why start or add to a collection of fine bindings


When we became involved in the book business thirty-five years ago, we would visit book dealers, book shows, and bookstores from one end of this country to the other. We often traveled to Europe asking book dealers if they had any leather bound books. Most of the dealers and shop owners we dealt with in those days were mortified with our query. Some even seemed insulted by our questions. A typical reply from very perturbed book dealers would go something like this, “Sir, we do not have leather books per se. We do not deal in just leather books, for what we are interested in is the content of the books, not the type of covering or binding …. “

This kind of reaction underscores what we encountered for many years. Our feeling, and the feeling of very few others at that time, was that the leather bindings of many of these books would be worth far more than the actual content of the books. To most, this was simply a bibliophile kind of heresy! Since our early days of buying books and fine bindings, we have seen this field of collecting leather bindings simply explode with interest, and with this interest the reality of “supply and demand” emerges. As more people became interested and involved in collecting these fine leather books, fewer fine leather bindings were available. As a result, in the past several decades in particular, a field all of its own emerged – the field of antique leather bindings. The past twenty-five years have seen antique leather books change from simply things of beauty to one of the hottest antique collectibles. This has created significant value and return for those who have invested in fine antique leather bindings. Collecting them has indeed become a business all its own within the vast book trade.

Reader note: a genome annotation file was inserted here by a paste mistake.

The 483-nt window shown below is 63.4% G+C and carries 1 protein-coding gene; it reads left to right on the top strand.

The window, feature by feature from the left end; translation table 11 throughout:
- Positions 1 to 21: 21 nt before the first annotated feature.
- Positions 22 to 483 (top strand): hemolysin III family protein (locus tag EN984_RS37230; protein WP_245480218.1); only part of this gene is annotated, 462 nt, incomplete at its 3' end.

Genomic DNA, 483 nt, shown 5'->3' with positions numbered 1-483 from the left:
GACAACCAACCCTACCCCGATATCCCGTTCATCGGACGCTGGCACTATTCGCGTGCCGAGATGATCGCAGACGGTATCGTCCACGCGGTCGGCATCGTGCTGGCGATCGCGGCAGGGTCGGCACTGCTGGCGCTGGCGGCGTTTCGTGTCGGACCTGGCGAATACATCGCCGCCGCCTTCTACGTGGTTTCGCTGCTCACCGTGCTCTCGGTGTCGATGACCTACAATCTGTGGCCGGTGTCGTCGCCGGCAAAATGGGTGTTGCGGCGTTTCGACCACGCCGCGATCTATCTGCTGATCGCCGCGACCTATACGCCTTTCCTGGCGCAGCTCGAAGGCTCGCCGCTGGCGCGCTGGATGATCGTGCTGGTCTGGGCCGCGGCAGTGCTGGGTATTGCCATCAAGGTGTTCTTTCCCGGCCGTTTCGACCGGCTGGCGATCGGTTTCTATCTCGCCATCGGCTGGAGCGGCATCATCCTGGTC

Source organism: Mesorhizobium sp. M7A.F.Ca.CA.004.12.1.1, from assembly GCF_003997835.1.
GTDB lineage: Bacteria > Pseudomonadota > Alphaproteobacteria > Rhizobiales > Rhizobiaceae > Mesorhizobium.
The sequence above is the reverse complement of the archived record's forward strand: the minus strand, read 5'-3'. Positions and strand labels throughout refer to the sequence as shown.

This article is primarily written to address the investment value of leather-bound antiquarian books. In the past, collectors traditionally placed a premium on specific types of books such as first editions, signed books, illuminated manuscripts, and the like. These types of specialties were, and are still, highly sought after. There has always been keen interest in extraordinary fine bindings, particularly well-preserved examples of a master binder’s work. Those items still command premium prices, in most cases more than ever before.

What is different is that regular antique leather bindings and sets have also become extremely desirable and rare. Books, that just ten or fifteen years ago could be purchased for little or nothing, have now seen an unprecedented rise in popularity and value. Again, it’s the old story of supply and demand. No one doubts or questions the beauty of antique leather bindings. One merely has to walk into a room where the bookshelves are aglow with the beauty of fine calf and Moroccan leather bindings, and the warmth of the room simply embraces you. Even when one walks into a room and there is simply a grouping of leather books, less than a shelf full, your eye is automatically drawn to “the look” of the fine leather bindings. To pick up a book and to feel the supple leather and examine the fine artistry and craftsmanship is a wonderful experience in and of itself.